(iStock)

You recently graduated from college and snagged your first real job. And after living with your parents a few months and saving a little money, you’re ready to strike out on your own and find your first apartment.

But with student loan debt, staying within your budget can be a challenge.

Plus, navigating the Washington-area rental market can be daunting.

Here are a few things you need to know before renting your first apartment:

You will need to know what your budget will be. Make sure you know whether the bottom-line rent payment includes — or does not include — utilities. If it does not, you will need to find out approximately how much utilities are so you’ll know whether you can afford the unit.

If you find you can’t afford the rent, consider finding a roommate or roommates. Make sure that the person or people you are considering as roommates will be reliable. If you are signing a lease with other people, you want to make sure you can count on them to pay their portion of the rent and utilities. Another way to find a more reasonably priced rental home is to be willing to go a bit farther from the center of the city. If you rely on public transportation, sometimes considering taking the bus to Metro or commuting fully by bus can give you more choices, including less-expensive rents and ways to get you more items on your wish list, such as a nicer kitchen.

In some cases, if you’re dealing with an independent landlord (not in a building with a management company), a lower rent might be negotiated with a lease term longer than one year. If that is something you are considering, make sure you are comfortable with a longer lease term, knowing you will be responsible for the rent the entire term of the lease.

• Make a list of your needs in order of priority. You should have a list of mandatory items, among them, perhaps, walking distance to the Metro; a parking spot; laundry on the premises; the number of bedrooms you need; and a dishwasher. Make a list of items you don’t need  but would consider a bonus to have — a pet-friendly building, a balcony, an on-site fitness center and wood floors, perhaps. Determine what you can and cannot be flexible on.

Be prepared for when you find the rental home you like best. You should have all the information you will need to put on an application at your fingertips. If you have never had a credit card or paid any bills in your name, you might not have a credit history. A landlord will want to have some history of bill payment, so you may need to ask a parent or a relative to act as a guarantor on the lease. Know who that person is and have them ready to submit an application with you as a co-applicant.

• You should also be prepared to have up to two months’ rent for a security deposit and the first month’s rent. A security deposit may be less than one month’s rent, but it is better to be prepared just in case. You should also be prepared with application fees, which can range from $25 to $100 per adult applicant, including guarantors.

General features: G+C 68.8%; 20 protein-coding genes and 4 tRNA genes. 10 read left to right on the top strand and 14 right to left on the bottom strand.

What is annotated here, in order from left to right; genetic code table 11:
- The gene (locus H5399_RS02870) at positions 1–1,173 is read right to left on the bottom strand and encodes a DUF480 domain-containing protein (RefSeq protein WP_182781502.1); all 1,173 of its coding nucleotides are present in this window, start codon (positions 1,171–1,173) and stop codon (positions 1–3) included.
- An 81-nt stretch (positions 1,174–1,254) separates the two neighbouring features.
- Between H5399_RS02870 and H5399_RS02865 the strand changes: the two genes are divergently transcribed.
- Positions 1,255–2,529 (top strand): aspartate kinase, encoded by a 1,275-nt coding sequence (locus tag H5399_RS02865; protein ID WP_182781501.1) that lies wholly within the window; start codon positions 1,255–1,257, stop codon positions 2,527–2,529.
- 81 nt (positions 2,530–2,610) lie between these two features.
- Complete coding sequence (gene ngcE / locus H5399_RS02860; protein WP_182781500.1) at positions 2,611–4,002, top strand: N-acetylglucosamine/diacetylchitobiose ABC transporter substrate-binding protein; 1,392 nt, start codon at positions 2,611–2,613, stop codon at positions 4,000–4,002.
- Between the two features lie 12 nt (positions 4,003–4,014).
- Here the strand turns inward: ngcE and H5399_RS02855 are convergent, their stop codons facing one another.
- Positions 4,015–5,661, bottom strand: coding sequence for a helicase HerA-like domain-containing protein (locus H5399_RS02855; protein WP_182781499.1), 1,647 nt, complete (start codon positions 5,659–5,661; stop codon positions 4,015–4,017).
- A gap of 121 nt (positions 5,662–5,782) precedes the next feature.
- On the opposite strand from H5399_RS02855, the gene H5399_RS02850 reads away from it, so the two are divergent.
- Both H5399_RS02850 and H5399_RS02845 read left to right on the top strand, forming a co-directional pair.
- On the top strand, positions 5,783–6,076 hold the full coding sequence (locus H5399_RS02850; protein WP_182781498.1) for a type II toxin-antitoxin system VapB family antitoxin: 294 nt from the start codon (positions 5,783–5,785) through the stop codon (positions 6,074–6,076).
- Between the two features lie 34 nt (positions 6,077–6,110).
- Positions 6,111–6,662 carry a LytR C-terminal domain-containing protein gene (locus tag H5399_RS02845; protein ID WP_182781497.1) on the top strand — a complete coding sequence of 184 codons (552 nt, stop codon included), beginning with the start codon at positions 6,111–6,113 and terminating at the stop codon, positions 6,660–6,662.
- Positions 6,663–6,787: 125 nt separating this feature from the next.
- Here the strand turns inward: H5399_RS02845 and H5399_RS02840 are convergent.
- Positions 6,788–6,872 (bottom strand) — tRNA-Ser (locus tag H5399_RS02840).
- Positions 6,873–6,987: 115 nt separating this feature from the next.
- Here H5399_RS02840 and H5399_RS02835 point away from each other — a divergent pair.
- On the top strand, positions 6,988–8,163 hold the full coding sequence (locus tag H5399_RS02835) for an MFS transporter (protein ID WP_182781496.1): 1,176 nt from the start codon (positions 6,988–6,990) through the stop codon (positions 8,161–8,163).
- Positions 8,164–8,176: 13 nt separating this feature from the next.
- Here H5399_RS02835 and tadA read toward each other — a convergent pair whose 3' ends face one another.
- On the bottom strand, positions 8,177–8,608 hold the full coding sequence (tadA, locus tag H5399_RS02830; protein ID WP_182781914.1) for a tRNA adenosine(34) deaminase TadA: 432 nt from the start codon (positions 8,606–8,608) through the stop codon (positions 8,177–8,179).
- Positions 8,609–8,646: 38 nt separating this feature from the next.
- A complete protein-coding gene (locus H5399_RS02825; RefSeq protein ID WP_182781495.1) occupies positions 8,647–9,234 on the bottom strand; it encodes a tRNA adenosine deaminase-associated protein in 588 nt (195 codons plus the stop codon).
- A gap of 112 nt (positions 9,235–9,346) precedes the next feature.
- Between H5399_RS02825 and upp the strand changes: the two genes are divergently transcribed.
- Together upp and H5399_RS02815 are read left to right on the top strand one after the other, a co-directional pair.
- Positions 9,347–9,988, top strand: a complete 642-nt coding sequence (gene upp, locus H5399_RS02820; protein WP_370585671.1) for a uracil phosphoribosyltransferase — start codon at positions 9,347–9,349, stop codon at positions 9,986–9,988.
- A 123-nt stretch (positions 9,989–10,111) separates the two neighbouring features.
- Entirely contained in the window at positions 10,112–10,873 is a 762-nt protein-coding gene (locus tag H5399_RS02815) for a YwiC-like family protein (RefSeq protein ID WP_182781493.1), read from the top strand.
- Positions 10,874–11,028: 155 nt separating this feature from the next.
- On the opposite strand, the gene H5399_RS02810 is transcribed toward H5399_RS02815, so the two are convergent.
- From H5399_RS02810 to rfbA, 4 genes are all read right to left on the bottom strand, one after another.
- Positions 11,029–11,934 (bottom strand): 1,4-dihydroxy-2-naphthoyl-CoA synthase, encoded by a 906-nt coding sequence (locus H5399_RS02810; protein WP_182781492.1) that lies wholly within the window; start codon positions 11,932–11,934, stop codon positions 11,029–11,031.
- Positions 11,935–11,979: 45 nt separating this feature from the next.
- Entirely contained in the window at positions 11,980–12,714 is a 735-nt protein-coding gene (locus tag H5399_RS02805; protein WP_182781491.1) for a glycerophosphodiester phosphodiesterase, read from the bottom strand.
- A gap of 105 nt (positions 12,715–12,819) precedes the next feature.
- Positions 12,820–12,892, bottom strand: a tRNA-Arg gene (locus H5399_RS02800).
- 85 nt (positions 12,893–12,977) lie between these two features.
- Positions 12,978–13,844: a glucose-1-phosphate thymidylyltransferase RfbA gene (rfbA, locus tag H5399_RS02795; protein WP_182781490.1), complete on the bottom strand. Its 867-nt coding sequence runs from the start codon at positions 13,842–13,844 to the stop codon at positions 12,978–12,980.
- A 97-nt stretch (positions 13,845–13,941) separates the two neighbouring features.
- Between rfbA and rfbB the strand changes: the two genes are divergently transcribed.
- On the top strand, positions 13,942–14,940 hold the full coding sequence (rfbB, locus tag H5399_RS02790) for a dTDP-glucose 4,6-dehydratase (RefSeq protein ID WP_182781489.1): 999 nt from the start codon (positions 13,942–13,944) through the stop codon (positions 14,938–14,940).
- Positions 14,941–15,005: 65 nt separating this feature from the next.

• Have a copy of current pay stubs or an offer letter from your employer stating your salary and a contact who can confirm your salary.

• Have one or two personal references available for a landlord to contact.

• Be cautious. Rental scams abound. Make sure that if you are considering renting from an independent landlord you can confirm that the person you are dealing with is the owner of the home or is someone authorized to work on the owner’s behalf to get the home rented. If you cannot personally view the home you are considering renting, make sure a friend or a family member can see it on your behalf.

• Once you are approved to move forward on the lease, take time to review it carefully. Know what you are responsible for and what the landlord is responsible for concerning maintenance and utilities. If you are renting a single-family house or rowhouse, you will most likely be responsible for tending to the yard and cleaning the gutters. Make sure there is an emergency number in case something breaks and needs to be fixed, such as plumbing issues.

• Know how much notice will be given to you as a tenant for an increase in rent; the landlord to enter the property; the home to be shown; and the home to be put on the market when your lease has ended.

Know any fees in addition to your rent. Make sure all people who are to be on the lease are on the lease. Find out what is included in the rent and what is not. If you’re moving into a condo or a co-op, learn about any rules and regulations you need to abide by, and make sure you have a copy of them.

Once the lease is signed by all parties, make sure you know if you need to transfer utilities into your name and which utility companies to contact. If you are moving into an apartment, condo or co-op building, check to see if you need to schedule your move-in date with the building.

Nancy Simmons Starrs is founder and president of Apartment Detectives, a D.C., Maryland and Northern Virginia apartment-search service.